- 2 -congressional action or inaction on the proposed constitution. I would be happy to address anyof these issues with you this morning. I should emphasize that our review was limited to areview of legal issues in light of the requirements established by Public Law 94-548. TheDepartment’s memorandum does not address any questions of policy.Because I trust you have had some opportunity to review the Department’s memorandumin advance of today’s hearing, I will not attempt to summarize in this opening statement theanalysis it provides of all of these issues. I would just briefly discuss the three issues as to whichthe Department suggested that changes in the proposed constitution should be considered.
A. Provisions Concerning “Native Virgin Islanders” and “Ancestral Native VirginIslanders”
First, several provisions of the proposed constitution give special advantages to “NativeVirgin Islanders” and “Ancestral Native Virgin Islanders.” These provisions raise seriousconcerns under the equal protection guarantee of the U.S. Constitution, which has been madeapplicable to the USVI by the Revised Organic Act,
48 U.S.C. § 1561 (2006). Because wefind it difficult to discern a legitimate governmental purpose that would be rationally advancedby these provisions conferring legal advantages on certain groups defined by place and timing of birth, timing of residency, or ancestry, we recommend that these provisions be removed from theproposed constitution.In Article III, section 2, the proposed constitution would define “Native Virgin Islander”to mean (1) “a person born in the Virgin Islands after June 28, 1932,” the enactment date of astatute generally extending United States citizenship to USVI natives residing in United Statesterritory as of that date who were not citizens or subjects of any foreign country,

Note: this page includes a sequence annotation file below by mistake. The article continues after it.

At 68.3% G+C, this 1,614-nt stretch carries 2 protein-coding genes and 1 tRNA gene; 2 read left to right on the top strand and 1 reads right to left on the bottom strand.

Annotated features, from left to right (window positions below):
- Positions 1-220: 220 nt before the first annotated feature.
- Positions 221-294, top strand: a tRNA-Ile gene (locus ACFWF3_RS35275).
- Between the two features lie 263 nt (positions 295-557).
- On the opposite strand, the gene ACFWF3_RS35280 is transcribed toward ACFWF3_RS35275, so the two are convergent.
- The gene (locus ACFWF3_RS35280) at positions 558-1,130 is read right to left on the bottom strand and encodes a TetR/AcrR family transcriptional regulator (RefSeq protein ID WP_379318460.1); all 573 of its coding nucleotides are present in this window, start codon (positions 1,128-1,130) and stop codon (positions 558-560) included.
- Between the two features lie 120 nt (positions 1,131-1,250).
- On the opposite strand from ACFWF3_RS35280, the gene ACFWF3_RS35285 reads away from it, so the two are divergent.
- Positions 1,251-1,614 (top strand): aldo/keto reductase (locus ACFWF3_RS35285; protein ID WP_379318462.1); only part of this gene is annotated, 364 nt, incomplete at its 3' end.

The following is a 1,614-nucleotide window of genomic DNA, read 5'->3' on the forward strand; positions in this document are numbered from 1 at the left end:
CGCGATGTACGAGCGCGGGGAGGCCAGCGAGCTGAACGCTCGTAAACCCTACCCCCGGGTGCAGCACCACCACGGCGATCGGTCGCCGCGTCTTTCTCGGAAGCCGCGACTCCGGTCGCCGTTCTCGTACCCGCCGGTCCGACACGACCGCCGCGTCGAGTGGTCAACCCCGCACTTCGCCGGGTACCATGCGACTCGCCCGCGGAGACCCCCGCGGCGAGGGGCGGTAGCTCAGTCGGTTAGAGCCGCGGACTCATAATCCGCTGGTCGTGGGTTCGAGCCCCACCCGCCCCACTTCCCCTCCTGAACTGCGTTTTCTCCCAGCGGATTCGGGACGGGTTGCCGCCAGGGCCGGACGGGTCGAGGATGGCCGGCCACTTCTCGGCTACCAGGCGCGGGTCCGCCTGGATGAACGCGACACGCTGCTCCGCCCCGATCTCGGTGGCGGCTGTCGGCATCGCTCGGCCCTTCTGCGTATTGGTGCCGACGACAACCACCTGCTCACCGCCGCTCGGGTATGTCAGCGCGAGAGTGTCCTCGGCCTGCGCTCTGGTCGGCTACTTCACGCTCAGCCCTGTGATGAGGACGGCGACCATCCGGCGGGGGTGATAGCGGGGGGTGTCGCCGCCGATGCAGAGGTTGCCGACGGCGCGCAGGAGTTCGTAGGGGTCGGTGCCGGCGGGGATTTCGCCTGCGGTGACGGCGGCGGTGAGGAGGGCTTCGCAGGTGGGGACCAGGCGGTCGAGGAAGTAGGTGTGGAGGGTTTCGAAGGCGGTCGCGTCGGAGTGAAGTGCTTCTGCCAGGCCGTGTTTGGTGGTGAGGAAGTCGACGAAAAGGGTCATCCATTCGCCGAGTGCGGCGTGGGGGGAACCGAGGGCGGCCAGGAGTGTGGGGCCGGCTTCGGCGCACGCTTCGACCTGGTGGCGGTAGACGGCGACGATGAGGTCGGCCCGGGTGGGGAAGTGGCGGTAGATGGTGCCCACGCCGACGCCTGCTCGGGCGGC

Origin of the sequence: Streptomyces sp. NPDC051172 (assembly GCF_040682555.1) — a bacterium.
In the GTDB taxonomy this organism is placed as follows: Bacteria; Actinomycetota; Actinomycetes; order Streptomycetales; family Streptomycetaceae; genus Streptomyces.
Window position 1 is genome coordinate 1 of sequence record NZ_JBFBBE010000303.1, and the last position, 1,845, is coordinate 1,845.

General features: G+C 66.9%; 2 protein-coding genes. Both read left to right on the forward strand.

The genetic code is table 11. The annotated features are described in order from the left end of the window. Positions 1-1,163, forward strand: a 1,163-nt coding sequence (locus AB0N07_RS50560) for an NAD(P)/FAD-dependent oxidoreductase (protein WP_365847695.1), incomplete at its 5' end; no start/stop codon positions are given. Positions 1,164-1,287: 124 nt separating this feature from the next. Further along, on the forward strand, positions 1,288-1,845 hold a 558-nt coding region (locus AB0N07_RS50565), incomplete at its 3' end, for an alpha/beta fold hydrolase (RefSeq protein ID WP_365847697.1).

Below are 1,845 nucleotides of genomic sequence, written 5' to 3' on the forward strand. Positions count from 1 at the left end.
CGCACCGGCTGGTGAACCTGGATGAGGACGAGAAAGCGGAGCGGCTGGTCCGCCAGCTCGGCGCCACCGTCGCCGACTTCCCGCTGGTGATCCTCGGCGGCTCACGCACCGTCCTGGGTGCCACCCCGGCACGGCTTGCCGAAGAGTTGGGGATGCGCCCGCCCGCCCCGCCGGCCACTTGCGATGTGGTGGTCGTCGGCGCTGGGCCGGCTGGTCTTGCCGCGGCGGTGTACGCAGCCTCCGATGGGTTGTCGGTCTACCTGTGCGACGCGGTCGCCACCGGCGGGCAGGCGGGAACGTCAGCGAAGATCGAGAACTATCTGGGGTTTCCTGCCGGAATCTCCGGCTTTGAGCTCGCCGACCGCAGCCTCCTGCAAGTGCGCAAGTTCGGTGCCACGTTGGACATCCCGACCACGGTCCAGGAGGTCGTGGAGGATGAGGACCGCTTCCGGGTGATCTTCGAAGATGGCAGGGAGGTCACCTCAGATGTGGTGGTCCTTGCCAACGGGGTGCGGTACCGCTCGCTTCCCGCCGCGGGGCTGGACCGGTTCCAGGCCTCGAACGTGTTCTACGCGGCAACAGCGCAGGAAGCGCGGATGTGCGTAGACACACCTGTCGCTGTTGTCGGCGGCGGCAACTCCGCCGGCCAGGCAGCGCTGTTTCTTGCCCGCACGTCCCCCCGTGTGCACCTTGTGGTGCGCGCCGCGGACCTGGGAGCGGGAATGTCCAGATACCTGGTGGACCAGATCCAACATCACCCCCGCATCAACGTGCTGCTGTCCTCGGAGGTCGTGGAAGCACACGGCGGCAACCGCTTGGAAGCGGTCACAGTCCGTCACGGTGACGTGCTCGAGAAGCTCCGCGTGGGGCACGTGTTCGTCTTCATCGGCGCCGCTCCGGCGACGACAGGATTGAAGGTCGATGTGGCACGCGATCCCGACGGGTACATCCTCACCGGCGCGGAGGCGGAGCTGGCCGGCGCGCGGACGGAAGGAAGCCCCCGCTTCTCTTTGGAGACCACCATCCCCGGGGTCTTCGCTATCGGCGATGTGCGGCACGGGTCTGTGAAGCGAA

Act of June28, 1932, ch. 283, 47 Stat. 336 (now codified at 8 U.S.C. 1406(a)(4) (2006)); and (2) a“descendant of a person born in the Virgin Islands after June 28, 1932.” “Ancestral NativeVirgin Islander” would be defined as: (1) “a person born or domiciled in the Virgin Islands priorto and including June 28, 1932 and not a citizen of a foreign country pursuant to 8 U.S.C.[§] 1406,” the statute governing United States citizenship of USVI residents and natives; (2)“descendants” of such individuals; and (3) “descendants of an Ancestral Native Virgin Islanderresiding outside of the U.S., its territories and possessions between January 17, 1917 and June28, 1932, not subject to the jurisdiction of the U.S. and who are not a citizens [
] or a subjects[
] of any foreign country.” Proposed Const. art. III, § 1.
The third prong of this definition appears circular insofar as it defines “Ancestral NativeVirgin Islander” in terms of descendants of “Ancestral Native Virgin Islanders” (a category of people already encompassed by the definition’s second prong), and it is also grammaticallyambiguous with respect to whether the qualifying terms modify the “descendants” or the“Ancestral Native Virgin Islander” from whom they are descended.